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A Quarterly Journal of Contemporary English Language Haibun
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Archive: Contents of American Haibun & Haiga Volume 1

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Tom Clausen

In the Woods

In 1962 when I was eleven I fancied myself to be a Last of the Mohicans, Huckleberry Finn, outback wilderness child, and had chosen the name "Wonapsa" to inspire and fulfill the fantasies I played out in the woods and gorges behind our house. The woods contained the world I loved, both real and imaginary. I would spy on rabbits, chipmunks, and woodpeckers. Sometimes I would sit as still as I could to see what being a ghost was all about. I layed on the ground, smelling the dirt and embracing a patch of earth just my size. I would climb trees listening to the wind sigh in the boughs and learn the creak that comes from deep in trees. The woods were filled with secrets I wanted to know.

sun after rain--
the garter snake fresh
from its skin

In the spring it was momentous to find mayapples and hepaticas and know new life arises from the litter and wreckage of winters' leaving. One day while scampering up and down steep slopes in random search for tiny skulls, feathers, fossils, or a special perch to sit awhile, I peeked over a ridge top to see a man and a woman lying out on a ledge a way below me. What they were doing I had roughly heard about but never seen. The trees between me and them were few but a bit of guilt kept me from a steady stare. I became aware of the unlikeliness of what I was witnessing and felt an exhilaration of discovery. To see their flesh while they kept some clothes on filled me with curiosity. I do not re- member a distinct conclusion, my memory choosing to focus on the unison of their movements.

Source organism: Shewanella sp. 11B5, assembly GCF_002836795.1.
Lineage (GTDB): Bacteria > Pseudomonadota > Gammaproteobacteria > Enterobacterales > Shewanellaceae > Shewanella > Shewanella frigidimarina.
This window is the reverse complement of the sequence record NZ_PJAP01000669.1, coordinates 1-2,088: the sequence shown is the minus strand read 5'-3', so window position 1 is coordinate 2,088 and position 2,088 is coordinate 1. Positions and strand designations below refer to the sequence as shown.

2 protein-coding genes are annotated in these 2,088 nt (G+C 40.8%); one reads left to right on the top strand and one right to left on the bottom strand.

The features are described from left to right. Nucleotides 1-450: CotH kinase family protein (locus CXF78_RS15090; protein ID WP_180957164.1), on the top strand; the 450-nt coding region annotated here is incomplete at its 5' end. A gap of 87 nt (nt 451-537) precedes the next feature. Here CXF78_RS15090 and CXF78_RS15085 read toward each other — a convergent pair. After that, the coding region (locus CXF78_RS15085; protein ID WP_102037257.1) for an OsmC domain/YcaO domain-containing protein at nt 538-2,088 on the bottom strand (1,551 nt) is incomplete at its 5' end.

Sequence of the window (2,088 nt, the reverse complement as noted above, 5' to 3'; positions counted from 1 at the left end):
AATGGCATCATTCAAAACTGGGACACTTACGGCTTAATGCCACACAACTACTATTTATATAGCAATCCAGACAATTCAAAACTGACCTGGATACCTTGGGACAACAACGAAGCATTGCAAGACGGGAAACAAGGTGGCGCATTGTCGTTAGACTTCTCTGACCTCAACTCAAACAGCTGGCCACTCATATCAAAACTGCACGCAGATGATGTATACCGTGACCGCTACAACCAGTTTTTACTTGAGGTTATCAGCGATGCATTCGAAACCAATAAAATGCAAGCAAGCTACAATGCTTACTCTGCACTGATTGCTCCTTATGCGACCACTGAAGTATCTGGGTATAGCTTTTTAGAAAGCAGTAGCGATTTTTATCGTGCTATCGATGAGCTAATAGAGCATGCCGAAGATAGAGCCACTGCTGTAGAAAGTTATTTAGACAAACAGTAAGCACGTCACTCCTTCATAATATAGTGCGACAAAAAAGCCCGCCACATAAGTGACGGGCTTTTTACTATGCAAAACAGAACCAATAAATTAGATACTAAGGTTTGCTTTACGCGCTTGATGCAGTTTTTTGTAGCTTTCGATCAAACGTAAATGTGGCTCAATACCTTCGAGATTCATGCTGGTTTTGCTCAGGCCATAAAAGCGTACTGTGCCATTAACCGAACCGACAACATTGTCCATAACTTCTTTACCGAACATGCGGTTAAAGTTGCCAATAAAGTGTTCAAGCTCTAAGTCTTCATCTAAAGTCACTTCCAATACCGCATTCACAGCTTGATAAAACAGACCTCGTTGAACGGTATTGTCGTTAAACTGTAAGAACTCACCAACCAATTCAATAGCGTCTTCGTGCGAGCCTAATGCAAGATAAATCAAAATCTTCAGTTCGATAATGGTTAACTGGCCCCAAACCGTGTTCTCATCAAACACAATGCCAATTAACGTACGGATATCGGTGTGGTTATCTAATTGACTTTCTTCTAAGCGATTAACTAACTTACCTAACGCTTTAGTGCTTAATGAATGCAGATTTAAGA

That night my heart and mind recreated it all over and over. What images I had seen. How purely animal and natural they were. How unexpected and free a view I had.

Years go by and that ledge is still there. My walks in the woods these days sometimes pass that place. I always look a little and remember. I've never seen anyone else there.

barren woods--
a clump of wild onion
scents the air

 


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